Millennials are a markedly different generation than the Baby Boomers: they’re aren’t blindly ambitious employees flocking to climb the corporate ladder, they are collaborative and want to share responsibility; they aren’t looking for lifelong jobs, they’re looking a work environment that is inviting and supportive.
They are also seeking corporate social responsibility (not just lip service), they want to reduce environmental impacts and support local communities; and they seek meaning over money in their careers, they want to be part of a community that makes a difference, they want meaningful relationships in the workplace, and they want to have fun at work.
In “What Millennials are Looking for in the Workplace,” we broke down the core values that educated millennials are seeking from their employers: social and environmental impact, positive feedback and appreciation, meaningful work, and opportunities to break and recharge; today, we show you how those values are driving design and how they can manifest physically in office design.
Community & Collaboration
One of the best ways to embody the values of community and collaboration in your office design is to include your staff in the planning. Because millennials want to be part of the conversation, get their opinion on layout, functionality, and décor and go from there. Incorporating a sense of community and collaboration in your office design can be as simple as ditching overhead fluorescents in favour of diffuse and muted lighting.
Other ways to create a sense of workplace community can include creating break rooms complete with comfortable places to lounge, eat lunch, and decompress, or as avant-garde as designing an open-office concept rife with natural light and littered with breakout rooms and spaces like coffee bars, quiet zones, nap rooms, games rooms, and outdoor patios (think the Googleplex).
Another take on fostering a sense of collaboration and community in the workplace is to create collegiate spaces – that’s right, an environment that mimics post-secondary libraries or student rooms, drawing on the sense of familiarity and camaraderie that millennials associate with pulling all-nighters in university
A Place Employees Want to Be
Historically, offices tend to be hierarchal with corner offices and luxury amenities reserved for the elite, but millennials are driving design toward a more equitable environment by making offices not just tolerable, but pleasurable; a place that fosters creativity, community, and collaboration is, by nature, a more pleasant place to work as it breaks down walls and brings people together.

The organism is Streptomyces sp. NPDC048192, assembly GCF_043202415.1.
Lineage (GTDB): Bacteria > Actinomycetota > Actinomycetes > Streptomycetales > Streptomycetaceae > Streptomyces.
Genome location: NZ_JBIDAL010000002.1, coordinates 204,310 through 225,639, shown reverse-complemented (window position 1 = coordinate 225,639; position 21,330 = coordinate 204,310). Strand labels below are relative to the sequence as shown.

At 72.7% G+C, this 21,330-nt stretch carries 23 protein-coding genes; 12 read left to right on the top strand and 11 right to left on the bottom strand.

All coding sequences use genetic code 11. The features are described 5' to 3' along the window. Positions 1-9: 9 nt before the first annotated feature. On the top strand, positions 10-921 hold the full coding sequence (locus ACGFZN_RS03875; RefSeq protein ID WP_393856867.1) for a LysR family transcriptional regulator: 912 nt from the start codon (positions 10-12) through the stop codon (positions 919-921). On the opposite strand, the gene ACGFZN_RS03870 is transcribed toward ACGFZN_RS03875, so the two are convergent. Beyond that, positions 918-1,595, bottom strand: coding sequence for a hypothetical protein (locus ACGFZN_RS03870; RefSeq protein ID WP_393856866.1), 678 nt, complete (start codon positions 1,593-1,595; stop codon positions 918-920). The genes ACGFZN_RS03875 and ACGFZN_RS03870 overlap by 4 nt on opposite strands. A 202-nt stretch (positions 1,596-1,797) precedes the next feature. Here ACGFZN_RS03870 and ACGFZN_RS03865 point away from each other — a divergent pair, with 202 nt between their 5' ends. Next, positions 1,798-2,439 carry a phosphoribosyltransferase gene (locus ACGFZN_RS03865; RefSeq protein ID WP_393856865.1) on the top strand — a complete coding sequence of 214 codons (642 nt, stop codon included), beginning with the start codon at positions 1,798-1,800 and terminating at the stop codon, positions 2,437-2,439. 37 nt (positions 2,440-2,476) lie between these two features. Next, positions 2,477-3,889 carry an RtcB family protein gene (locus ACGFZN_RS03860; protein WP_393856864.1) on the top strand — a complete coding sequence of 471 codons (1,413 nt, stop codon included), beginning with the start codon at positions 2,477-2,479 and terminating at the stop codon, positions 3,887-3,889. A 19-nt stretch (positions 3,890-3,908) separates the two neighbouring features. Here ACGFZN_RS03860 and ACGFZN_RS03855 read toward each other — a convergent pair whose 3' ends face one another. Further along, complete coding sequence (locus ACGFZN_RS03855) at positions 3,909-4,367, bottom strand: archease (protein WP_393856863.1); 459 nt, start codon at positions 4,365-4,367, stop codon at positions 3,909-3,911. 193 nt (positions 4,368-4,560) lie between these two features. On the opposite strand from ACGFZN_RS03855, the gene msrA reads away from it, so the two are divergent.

Representing a workforce that values every employee, regardless of their title or paycheck, millennials are looking for workplaces that are both inviting and supportive. They recognize that if they’re going to spend an average of 50 hours a week at work (that’s an average of 90,000 hours at work over a lifetime) it should be comfortable, not somewhere they dread going, which is where décor and amenities come in. Amenities like coffee bars and gyms that save employees both time and money increase productivity and promote work-life balance.
Doing away with drab, boring office décor in favour of vibrant, modern, and stylish colour pallettes, furniture, and artwork, as well as the opportunity to personalize spaces has a surprising impact on productivity, happiness, and absenteeism. Another, often overlooked, design consideration is ergonomics.
Given the amount of time today’s workforce spends sitting hunched over a desk, staring at a computer, millennials are seeking workplaces that don’t just offer opportunities to break, but alternatives to sitting all day like height adjustable desks that can accommodate sitting or standing and telecommuting.
Corporate Social Responsibility (CSR)
A surefire way to incorporate CSR into your office design is through innovative, sustainable design. You can require your contractors to meet or shadow LEED® or GreenGlobes certification requirements, and where possible, you can use recycled, reused, or repurposed materials and utilize existing elements in the design.
So instead of ripping everything out and starting over, incorporate the space’s existing materials in the redesign, divert construction waste from landfills, and source materials and products locally (where possible) to stimulate the local economy. You can also design for efficiency by using smart technology and by selecting colours, window treatments, flooring, fireplaces, fixtures, and furniture that contribute to energy conservation.
Ultimately, millennials are driving office design to achieve new heights creatively, functionally, and sustainably. By designing your office with a focus on your employees, how they work, how they use the space, and what they need from the space, your business will embody the millennial workforce’s core values.
But how do you take these values and bring them together uniquely and effectively to create an office environment where your employees will thrive? We can help with that.
At Truspace, we offer a streamlined approach to designing and building your new or renovated office. Instead of hiring your designer and builder separately, we integrate these services, along with project-management, into one team that serves you from brainstorming your new office through to design and construction.
Please don’t hesitate to contact us if you would like to learn more about our innovative all-inclusive design build service across Canada.